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Godzilla is a bore


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I find those Japanese films boring. A bunch of them are on TCM tonight. The English translation is always bad. Poor editing.

 

Godzilla ! king of the monsters ! (whatever)

for me , it will always be Frankenstein , Dracula , The Mummy and the Werewolf.

 

I don't feel the same for other foreign films. 8 1/2 and Nights of Cabiria are my favorites. I like Fellini's films.

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TCMfan23 wrote: I don't feel the same for other foreign films. 8 1/2 and Nights of Cabiria are my favorites. I like Fellini's films.

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Oh! Well in THAT case TCMFan, maybe ya ought'a give Vittorio De Sica's epic, "Mothra: The Flying Radioactive Bicycle Snatcher", a try!

 

(...could change your mind about all this if ya did, ya know!) ;)

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I find those Japanese films boring. A bunch of them are on TCM tonight. The English translation is always bad. Poor editing.

 

How do you know that the translation is bad - do you speak Japanese?

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Don't get him started, clore. I hope you realize that this COULD all lead to some fear or distain he might have about how Raymond Burr always seemed to deliver his lines with that heavy breathing style of his!

 

(...in OR out of a wheelchair!!!)

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>How do you know that the translation is bad - do you speak Japanese?

 

In most of the films, the timing of the lip movements did not match the timing of the spoken words.

 

For example, an actor's lips might move for three seconds, while on the sound track we hear, "Take the squadron of Jet fighter planes and move them to Ikito Island, where you will attack and kill the monster before he is able to reach Tokyo and destroy the Tokyo Tower. After that, return to your base and report your success."

 

In other cases, the lips would move for 30 seconds, but all we would hear on the sound track was something like, "You go now!"

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Yep, you're so right, Fred.

 

In fact, anybody old enough to have watched Japanese Anime all the way from "Astro Boy" to its present offerings could tell ya THAT, huh?! ;)

 

(...of course then again, that could all just be the result of the practice of "limited animation" those folks do over there, huh?!)

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In most of the films, the timing of the lip movements did not match the timing of the spoken words.

 

Oh Fred, my sarcasm failed. That's the fault of the dubbing, not the translation. Which isn't a problem with GOJIRA anyway since it has subtitles.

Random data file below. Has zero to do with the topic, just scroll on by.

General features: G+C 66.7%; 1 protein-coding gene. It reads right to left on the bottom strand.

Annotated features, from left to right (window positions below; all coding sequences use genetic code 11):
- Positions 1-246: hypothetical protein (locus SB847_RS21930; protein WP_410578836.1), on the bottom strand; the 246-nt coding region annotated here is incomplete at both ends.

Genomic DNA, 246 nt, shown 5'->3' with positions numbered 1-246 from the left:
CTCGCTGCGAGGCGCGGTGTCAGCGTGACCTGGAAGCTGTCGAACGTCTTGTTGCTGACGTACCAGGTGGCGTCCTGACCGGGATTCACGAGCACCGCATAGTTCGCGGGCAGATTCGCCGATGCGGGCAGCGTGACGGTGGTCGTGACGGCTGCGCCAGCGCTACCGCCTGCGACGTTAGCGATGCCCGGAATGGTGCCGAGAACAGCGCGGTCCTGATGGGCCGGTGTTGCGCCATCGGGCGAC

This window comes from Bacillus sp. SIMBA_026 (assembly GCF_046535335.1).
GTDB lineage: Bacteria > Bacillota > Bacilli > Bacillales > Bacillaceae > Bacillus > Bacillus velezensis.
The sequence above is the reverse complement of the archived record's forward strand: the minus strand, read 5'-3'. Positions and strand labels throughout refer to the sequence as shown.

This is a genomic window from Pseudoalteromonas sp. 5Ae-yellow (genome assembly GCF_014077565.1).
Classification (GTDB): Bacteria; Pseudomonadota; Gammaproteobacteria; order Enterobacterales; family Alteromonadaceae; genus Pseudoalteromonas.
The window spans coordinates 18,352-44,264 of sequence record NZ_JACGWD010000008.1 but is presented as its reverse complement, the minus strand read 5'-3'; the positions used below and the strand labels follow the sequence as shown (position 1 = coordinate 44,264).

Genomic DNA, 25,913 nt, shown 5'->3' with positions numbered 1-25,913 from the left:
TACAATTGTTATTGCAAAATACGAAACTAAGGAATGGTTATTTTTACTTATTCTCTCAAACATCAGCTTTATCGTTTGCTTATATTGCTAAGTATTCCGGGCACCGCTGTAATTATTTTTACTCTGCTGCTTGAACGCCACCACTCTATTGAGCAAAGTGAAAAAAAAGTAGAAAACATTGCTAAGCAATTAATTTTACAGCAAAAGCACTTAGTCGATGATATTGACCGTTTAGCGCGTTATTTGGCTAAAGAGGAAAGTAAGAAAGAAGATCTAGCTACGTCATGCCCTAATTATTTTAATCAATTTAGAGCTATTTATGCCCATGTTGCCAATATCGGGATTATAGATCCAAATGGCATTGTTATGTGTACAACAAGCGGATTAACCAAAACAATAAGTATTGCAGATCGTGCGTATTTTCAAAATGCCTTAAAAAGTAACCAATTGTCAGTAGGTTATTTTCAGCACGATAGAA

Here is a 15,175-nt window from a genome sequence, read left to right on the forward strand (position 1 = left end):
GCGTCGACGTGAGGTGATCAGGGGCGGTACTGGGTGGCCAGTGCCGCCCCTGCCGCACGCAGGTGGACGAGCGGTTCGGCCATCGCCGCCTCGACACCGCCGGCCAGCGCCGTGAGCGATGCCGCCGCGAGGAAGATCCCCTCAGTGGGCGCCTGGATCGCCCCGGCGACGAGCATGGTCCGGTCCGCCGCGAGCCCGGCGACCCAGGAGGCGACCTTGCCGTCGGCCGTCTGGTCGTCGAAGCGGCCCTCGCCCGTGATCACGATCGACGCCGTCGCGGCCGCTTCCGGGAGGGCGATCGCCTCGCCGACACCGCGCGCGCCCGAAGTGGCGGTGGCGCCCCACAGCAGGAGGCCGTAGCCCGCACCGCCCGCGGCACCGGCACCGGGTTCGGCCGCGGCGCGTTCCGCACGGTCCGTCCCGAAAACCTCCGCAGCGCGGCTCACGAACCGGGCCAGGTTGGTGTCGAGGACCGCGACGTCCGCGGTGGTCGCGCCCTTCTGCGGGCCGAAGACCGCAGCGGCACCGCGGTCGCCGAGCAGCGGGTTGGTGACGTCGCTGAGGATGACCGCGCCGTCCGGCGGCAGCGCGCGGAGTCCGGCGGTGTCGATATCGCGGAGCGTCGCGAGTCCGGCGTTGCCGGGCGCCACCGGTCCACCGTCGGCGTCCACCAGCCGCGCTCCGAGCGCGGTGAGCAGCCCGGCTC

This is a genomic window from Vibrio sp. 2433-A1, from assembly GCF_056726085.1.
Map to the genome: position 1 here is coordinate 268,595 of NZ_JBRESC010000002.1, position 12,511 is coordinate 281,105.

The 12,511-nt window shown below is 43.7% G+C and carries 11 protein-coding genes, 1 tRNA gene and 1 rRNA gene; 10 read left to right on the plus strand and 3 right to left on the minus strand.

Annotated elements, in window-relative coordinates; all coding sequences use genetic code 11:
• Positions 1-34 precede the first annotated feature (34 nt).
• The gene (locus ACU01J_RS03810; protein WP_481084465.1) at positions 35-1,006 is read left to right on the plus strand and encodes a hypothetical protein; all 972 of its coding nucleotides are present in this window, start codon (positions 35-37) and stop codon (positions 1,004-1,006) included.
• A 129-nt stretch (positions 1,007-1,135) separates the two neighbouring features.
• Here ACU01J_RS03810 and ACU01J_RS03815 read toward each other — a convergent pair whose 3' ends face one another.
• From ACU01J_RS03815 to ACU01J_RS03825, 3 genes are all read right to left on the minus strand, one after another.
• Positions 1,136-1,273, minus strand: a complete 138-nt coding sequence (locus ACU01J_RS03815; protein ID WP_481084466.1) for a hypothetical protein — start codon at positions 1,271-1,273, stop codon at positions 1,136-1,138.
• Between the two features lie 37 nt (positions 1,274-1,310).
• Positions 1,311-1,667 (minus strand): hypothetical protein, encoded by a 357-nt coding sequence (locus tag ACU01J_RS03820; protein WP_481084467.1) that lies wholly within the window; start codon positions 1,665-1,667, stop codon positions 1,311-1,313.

Even so, the dubbing has always been part of the charm of these things as well as the peplum sagas from Italy. Yes, I prefer my foreign films to be subtitled, but with the Japanese monster films, and the Italian strong man epics, reading captions would make them a lot less fun.

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Well clore, in THAT case, I guess you TOO have never watched De Sica's ""Mothra: The Flying Radioactive Bicycle Snatcher", huh?!

 

(...I'm tellin' ya, the DUBBED version of THAT one is FAR more fun...especially when Anna Magnani looks up from the ruins of the Roman Forum and exclaims, "Look! It's Mothra, and BOY is HE ever p*ssed!")

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I have seen De Sica's TWO WOMEN AND A MOTH which has yet to appear on DVD. Similar rights issue as when Leone made YOJIMBO as A FISTFUL OF DOLLARS. The foreign rights are still in legal limbo and most of the world has yet to see Loren and Magnani as the singing duo who get kidnapped by the Mafia, causing Motha (slight name change there to pay homage to Chico Marx) to flap his wings and take on the Black Hand.

 

 

 

 

 

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I am watching "Gojira" and I thought this suppose to be the uncut *original* Japanese version. I see something a little off, first some of the printed material i.e. the calandar that says "TSK Lines" and the map are in *English*. The subtitles still refer to the monster as "Godzilla". Out of respect to the original title, shouldn't it say "Gojira"?

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Yes, good point about the spaghetti westerns. Seeing those pieces of THE GOOD, THE BAD AND THE UGLY before they looped them for the restoration was most disconcerting.